Israel closed all its Mediterranean beaches until further notice on Sunday, days after an offshore oil spill deposited an estimated dozens of tons of tar across more than 100 miles of coastline.
Activists began reporting globs of black tar on Israel's coast last week after a heavy storm washed the petroleum byproducts ashore, wreaking havoc on wildlife.
Researchers with the country's Agriculture Ministry determined Sunday that a 17-meter-long dead young fin whale that washed up on a beach in southern Israel died from ingesting the viscous black liquid, according to Kan, Israel's public broadcaster.
Together with European agencies, Israel was looking as a possible source at a Feb. 11 oil spill from a ship passing about 50 km (21 miles) from shore. Satellite images and modelling of wave movements were helping to narrow the search.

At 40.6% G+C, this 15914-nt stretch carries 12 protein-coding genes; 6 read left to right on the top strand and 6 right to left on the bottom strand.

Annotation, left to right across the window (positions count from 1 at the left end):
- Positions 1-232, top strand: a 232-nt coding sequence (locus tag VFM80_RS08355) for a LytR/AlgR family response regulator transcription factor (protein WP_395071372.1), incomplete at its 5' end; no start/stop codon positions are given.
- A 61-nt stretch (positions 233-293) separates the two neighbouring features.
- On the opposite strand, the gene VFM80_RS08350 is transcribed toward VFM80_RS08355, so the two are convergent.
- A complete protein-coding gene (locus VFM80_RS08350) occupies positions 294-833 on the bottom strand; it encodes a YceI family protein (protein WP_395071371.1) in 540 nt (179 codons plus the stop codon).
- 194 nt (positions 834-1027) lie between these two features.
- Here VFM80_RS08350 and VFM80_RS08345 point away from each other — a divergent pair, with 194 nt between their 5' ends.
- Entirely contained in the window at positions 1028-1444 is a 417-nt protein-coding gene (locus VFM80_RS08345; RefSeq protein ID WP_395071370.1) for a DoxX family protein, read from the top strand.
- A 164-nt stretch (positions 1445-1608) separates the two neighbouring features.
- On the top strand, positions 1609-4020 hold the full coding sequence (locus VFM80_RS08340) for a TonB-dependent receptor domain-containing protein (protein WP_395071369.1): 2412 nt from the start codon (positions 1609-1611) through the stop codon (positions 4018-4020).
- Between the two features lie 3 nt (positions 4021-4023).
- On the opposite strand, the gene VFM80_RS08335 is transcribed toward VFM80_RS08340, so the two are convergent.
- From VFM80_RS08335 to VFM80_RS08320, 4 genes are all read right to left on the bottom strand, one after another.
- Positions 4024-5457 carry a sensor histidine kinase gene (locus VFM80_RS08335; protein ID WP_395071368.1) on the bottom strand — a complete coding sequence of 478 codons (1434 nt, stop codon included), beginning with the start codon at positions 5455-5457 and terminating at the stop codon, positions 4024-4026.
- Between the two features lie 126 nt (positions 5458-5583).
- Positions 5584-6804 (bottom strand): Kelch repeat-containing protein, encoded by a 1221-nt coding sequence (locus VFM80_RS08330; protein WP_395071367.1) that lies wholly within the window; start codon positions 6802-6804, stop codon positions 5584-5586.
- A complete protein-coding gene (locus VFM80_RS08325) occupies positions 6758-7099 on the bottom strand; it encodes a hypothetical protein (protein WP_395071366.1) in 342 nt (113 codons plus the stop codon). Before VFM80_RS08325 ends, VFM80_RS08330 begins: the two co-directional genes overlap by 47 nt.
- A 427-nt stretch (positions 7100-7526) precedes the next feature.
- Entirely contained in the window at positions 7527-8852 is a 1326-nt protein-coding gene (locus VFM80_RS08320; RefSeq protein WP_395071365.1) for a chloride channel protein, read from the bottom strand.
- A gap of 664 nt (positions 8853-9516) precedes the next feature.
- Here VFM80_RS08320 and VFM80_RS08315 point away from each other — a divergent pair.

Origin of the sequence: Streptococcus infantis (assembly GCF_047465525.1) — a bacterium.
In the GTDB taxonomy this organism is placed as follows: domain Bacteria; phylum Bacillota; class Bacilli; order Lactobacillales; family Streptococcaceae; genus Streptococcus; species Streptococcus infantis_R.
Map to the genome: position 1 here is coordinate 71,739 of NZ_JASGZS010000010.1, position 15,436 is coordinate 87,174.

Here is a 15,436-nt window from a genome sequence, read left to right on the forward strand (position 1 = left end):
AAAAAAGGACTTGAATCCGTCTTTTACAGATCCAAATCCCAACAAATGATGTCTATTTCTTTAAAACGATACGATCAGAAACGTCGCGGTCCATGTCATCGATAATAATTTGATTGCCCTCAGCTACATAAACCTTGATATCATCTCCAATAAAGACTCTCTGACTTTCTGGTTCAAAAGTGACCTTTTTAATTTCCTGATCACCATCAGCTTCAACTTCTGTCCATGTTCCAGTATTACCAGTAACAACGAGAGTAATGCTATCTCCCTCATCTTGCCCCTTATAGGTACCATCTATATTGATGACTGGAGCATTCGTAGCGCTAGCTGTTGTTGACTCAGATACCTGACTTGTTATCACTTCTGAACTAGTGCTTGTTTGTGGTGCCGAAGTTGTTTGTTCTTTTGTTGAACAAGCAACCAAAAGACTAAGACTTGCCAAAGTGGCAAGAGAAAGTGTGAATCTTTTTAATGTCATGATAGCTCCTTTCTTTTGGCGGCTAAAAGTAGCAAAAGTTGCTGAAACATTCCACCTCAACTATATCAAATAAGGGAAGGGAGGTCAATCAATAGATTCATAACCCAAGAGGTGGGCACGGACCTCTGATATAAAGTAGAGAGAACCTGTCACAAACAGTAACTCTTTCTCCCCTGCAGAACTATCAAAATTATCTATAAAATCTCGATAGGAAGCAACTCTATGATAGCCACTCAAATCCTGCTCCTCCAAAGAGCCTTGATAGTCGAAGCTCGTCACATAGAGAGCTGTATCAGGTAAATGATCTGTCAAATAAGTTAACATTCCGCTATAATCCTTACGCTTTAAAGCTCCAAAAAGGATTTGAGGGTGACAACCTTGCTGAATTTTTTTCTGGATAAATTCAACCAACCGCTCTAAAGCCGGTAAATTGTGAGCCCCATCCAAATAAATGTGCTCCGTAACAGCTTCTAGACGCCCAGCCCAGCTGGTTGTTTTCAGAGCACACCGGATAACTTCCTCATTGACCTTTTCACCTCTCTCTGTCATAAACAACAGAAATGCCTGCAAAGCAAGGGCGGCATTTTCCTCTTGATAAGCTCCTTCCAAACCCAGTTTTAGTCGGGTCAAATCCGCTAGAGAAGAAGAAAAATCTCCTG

Israel’s Nature and Parks Authority has called the spill “one of the most serious ecological disasters” in the country’s history.
Volunteers took to the beaches on Saturday to help clean up the tar, and several were hospitalized after they inhaled toxic fumes.
The Environmental Protection, Health and Interior Ministries issued a joint statement Sunday warning the public not to visit the entire length of the country's 195 km (120 mile) Mediterranean coastline, cautioning that “exposure to tar can be harmful to public health.”
Environmental Protection Minister Gila Gamliel told Hebrew media that her department estimates the clean-up project will cost tens of millions of shekels.
Israeli Prime Minister Benjamin Netanyahu toured one of the country’s tar-pocked beaches on Sunday and praised the ministry’s work.